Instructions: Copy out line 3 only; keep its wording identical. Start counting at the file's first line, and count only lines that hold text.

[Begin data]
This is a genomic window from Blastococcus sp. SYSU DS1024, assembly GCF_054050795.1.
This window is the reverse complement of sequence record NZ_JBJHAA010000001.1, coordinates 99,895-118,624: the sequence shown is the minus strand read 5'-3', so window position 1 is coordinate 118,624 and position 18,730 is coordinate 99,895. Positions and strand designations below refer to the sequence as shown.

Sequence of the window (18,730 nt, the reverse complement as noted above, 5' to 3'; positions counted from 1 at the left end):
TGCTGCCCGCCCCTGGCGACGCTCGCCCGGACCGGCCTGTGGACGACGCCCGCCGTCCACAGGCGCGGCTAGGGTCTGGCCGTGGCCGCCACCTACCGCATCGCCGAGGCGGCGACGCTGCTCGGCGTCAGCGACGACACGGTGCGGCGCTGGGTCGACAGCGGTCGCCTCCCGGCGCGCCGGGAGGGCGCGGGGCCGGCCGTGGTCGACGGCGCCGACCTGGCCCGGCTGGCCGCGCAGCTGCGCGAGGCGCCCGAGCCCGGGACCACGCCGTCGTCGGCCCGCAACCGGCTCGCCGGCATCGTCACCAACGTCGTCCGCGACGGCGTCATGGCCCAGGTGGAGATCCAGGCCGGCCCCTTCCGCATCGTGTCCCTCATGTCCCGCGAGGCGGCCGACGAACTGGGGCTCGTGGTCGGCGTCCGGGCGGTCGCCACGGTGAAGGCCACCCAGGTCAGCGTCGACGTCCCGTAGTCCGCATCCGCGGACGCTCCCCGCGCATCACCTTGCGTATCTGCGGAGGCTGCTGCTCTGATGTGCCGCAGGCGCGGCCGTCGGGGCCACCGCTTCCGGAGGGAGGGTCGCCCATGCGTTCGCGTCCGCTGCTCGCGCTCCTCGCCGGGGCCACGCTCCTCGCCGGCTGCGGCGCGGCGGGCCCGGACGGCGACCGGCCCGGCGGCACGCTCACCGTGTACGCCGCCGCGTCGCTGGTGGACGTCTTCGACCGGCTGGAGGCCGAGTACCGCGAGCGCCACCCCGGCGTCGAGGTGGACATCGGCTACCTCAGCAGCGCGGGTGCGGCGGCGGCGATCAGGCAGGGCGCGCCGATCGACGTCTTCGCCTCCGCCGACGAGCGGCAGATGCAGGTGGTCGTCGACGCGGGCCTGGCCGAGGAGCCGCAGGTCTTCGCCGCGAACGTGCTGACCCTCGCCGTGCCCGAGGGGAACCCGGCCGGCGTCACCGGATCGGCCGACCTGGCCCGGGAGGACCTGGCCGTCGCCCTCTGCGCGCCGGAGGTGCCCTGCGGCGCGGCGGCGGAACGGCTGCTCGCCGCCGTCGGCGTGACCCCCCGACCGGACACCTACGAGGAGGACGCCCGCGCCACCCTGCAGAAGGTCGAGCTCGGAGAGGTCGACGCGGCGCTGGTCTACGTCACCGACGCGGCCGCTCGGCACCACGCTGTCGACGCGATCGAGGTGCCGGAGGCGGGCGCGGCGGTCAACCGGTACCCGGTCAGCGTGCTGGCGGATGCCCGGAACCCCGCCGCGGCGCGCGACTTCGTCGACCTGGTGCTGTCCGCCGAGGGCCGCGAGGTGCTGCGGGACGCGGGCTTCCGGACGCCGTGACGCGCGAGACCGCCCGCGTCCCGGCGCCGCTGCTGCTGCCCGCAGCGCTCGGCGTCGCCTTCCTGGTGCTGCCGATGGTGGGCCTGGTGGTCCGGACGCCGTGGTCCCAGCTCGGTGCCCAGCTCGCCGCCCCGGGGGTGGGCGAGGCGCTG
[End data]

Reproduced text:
Sequence of the window (18,730 nt, the reverse complement as noted above, 5' to 3'; positions counted from 1 at the left end):